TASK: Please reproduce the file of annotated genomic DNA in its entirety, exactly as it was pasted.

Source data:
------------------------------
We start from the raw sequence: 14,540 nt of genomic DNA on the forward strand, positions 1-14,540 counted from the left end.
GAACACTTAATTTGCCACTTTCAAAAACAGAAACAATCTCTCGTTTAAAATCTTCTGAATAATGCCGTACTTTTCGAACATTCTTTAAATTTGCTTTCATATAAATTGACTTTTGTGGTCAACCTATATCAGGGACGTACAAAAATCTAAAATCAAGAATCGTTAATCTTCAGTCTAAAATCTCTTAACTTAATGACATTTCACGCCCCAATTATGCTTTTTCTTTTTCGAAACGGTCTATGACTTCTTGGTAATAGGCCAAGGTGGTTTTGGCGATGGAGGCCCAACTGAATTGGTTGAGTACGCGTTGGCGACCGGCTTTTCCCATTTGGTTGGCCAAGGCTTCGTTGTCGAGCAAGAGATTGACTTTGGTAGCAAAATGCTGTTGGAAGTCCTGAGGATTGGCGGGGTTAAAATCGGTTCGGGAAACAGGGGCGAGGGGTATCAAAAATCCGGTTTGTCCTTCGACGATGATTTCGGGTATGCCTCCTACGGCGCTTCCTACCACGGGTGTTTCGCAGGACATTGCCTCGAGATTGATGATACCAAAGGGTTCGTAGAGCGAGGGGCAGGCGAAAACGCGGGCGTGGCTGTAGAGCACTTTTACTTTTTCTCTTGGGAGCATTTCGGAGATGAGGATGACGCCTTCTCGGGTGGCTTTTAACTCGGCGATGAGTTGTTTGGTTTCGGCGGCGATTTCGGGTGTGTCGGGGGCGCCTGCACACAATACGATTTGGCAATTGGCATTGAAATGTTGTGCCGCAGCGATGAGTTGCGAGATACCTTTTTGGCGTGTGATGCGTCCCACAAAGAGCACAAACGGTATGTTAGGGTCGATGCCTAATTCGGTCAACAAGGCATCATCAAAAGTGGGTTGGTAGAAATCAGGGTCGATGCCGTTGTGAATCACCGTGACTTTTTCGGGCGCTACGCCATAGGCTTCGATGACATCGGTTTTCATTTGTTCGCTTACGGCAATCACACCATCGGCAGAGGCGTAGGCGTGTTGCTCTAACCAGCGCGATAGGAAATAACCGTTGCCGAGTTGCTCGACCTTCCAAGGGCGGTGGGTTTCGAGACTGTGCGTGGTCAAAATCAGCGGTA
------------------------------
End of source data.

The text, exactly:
We start from the raw sequence: 14,540 nt of genomic DNA on the forward strand, positions 1-14,540 counted from the left end.
GAACACTTAATTTGCCACTTTCAAAAACAGAAACAATCTCTCGTTTAAAATCTTCTGAATAATGCCGTACTTTTCGAACATTCTTTAAATTTGCTTTCATATAAATTGACTTTTGTGGTCAACCTATATCAGGGACGTACAAAAATCTAAAATCAAGAATCGTTAATCTTCAGTCTAAAATCTCTTAACTTAATGACATTTCACGCCCCAATTATGCTTTTTCTTTTTCGAAACGGTCTATGACTTCTTGGTAATAGGCCAAGGTGGTTTTGGCGATGGAGGCCCAACTGAATTGGTTGAGTACGCGTTGGCGACCGGCTTTTCCCATTTGGTTGGCCAAGGCTTCGTTGTCGAGCAAGAGATTGACTTTGGTAGCAAAATGCTGTTGGAAGTCCTGAGGATTGGCGGGGTTAAAATCGGTTCGGGAAACAGGGGCGAGGGGTATCAAAAATCCGGTTTGTCCTTCGACGATGATTTCGGGTATGCCTCCTACGGCGCTTCCTACCACGGGTGTTTCGCAGGACATTGCCTCGAGATTGATGATACCAAAGGGTTCGTAGAGCGAGGGGCAGGCGAAAACGCGGGCGTGGCTGTAGAGCACTTTTACTTTTTCTCTTGGGAGCATTTCGGAGATGAGGATGACGCCTTCTCGGGTGGCTTTTAACTCGGCGATGAGTTGTTTGGTTTCGGCGGCGATTTCGGGTGTGTCGGGGGCGCCTGCACACAATACGATTTGGCAATTGGCATTGAAATGTTGTGCCGCAGCGATGAGTTGCGAGATACCTTTTTGGCGTGTGATGCGTCCCACAAAGAGCACAAACGGTATGTTAGGGTCGATGCCTAATTCGGTCAACAAGGCATCATCAAAAGTGGGTTGGTAGAAATCAGGGTCGATGCCGTTGTGAATCACCGTGACTTTTTCGGGCGCTACGCCATAGGCTTCGATGACATCGGTTTTCATTTGTTCGCTTACGGCAATCACACCATCGGCAGAGGCGTAGGCGTGTTGCTCTAACCAGCGCGATAGGAAATAACCGTTGCCGAGTTGCTCGACCTTCCAAGGGCGGTGGGTTTCGAGACTGTGCGTGGTCAAAATCAGCGGTA